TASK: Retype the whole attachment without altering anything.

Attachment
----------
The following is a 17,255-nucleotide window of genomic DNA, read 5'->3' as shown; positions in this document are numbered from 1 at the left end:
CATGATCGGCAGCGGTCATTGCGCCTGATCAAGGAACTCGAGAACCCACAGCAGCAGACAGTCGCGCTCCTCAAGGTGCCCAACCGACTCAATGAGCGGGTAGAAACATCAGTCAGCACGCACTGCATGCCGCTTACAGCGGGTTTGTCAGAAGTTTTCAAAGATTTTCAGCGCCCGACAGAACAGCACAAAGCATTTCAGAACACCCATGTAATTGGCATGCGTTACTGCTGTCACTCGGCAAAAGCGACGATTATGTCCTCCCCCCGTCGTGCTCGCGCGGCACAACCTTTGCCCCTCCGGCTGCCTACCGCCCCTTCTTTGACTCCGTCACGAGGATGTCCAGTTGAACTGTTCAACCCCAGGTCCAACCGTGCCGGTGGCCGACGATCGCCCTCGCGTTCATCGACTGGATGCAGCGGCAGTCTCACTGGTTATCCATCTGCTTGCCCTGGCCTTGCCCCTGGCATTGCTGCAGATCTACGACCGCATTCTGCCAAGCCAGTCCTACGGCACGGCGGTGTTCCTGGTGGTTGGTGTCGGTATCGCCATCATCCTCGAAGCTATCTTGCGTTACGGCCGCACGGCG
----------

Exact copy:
The following is a 17,255-nucleotide window of genomic DNA, read 5'->3' as shown; positions in this document are numbered from 1 at the left end:
CATGATCGGCAGCGGTCATTGCGCCTGATCAAGGAACTCGAGAACCCACAGCAGCAGACAGTCGCGCTCCTCAAGGTGCCCAACCGACTCAATGAGCGGGTAGAAACATCAGTCAGCACGCACTGCATGCCGCTTACAGCGGGTTTGTCAGAAGTTTTCAAAGATTTTCAGCGCCCGACAGAACAGCACAAAGCATTTCAGAACACCCATGTAATTGGCATGCGTTACTGCTGTCACTCGGCAAAAGCGACGATTATGTCCTCCCCCCGTCGTGCTCGCGCGGCACAACCTTTGCCCCTCCGGCTGCCTACCGCCCCTTCTTTGACTCCGTCACGAGGATGTCCAGTTGAACTGTTCAACCCCAGGTCCAACCGTGCCGGTGGCCGACGATCGCCCTCGCGTTCATCGACTGGATGCAGCGGCAGTCTCACTGGTTATCCATCTGCTTGCCCTGGCCTTGCCCCTGGCATTGCTGCAGATCTACGACCGCATTCTGCCAAGCCAGTCCTACGGCACGGCGGTGTTCCTGGTGGTTGGTGTCGGTATCGCCATCATCCTCGAAGCTATCTTGCGTTACGGCCGCACGGCG